Development Assistance Committee Review Suggests More Coordination In U.S. Foreign Aid Program
"The U.S. should improve coordination among its more than two dozen government departments to promote coherence in its multibillion-dollar foreign aid program and avoid duplication," according to a peer review from the Development Assistance Committee (DAC) of the Organization for Economic Cooperation and Development, the Guardian reports.
The review "also recommends that the U.S. the world's biggest aid donor reinforce the role of USAID in the national security council," according to the Guardian. The report "says the administration would gain from engaging more strategically with NGOs, foundations and the private sector to advocate and raise public awareness for development," the newspaper writes. In addition, "the review calls on the U.S. to make more use of country systems where possible, to cooperate better with other donors, and to implement the OECD's recommendation of untying aid," the Guardian says (Tran, 7/29). The report "recommends that USAID be institutionally strengthened by strongly pursuing its current reform efforts USAID Forward and expanding and training its staff" (July 2011).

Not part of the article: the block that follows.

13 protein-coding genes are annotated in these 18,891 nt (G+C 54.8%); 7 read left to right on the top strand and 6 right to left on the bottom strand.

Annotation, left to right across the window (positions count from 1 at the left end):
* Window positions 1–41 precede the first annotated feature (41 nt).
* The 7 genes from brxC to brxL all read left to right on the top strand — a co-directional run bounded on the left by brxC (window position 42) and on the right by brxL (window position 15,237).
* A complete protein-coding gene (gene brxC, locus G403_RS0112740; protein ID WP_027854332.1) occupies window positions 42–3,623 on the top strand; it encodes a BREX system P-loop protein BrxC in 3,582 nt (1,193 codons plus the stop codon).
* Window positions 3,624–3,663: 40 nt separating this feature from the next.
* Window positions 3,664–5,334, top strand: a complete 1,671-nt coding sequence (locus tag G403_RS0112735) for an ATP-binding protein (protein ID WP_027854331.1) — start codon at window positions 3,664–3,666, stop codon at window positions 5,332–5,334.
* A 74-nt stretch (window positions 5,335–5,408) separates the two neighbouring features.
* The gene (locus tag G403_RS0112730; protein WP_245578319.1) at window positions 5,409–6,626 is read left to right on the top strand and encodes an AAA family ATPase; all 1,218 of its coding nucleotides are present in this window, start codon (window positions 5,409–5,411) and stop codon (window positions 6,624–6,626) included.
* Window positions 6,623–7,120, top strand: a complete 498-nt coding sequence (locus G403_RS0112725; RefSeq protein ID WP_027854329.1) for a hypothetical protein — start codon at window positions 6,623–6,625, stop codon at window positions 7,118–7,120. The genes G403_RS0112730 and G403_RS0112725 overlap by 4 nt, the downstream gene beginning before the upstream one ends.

In a USAID statement, USAID Deputy Administrator Donald Steinberg said, "We find the 2011 DAC review of the U.S. government's global development efforts to be fair, objective and rigorous, and express our thanks to the DAC and peer reviewers from the European Union and Denmark for their comprehensive efforts" (7/28).This is part of the KHN Morning Briefing, a summary of health policy coverage from major news organizations. Sign up for an email subscription.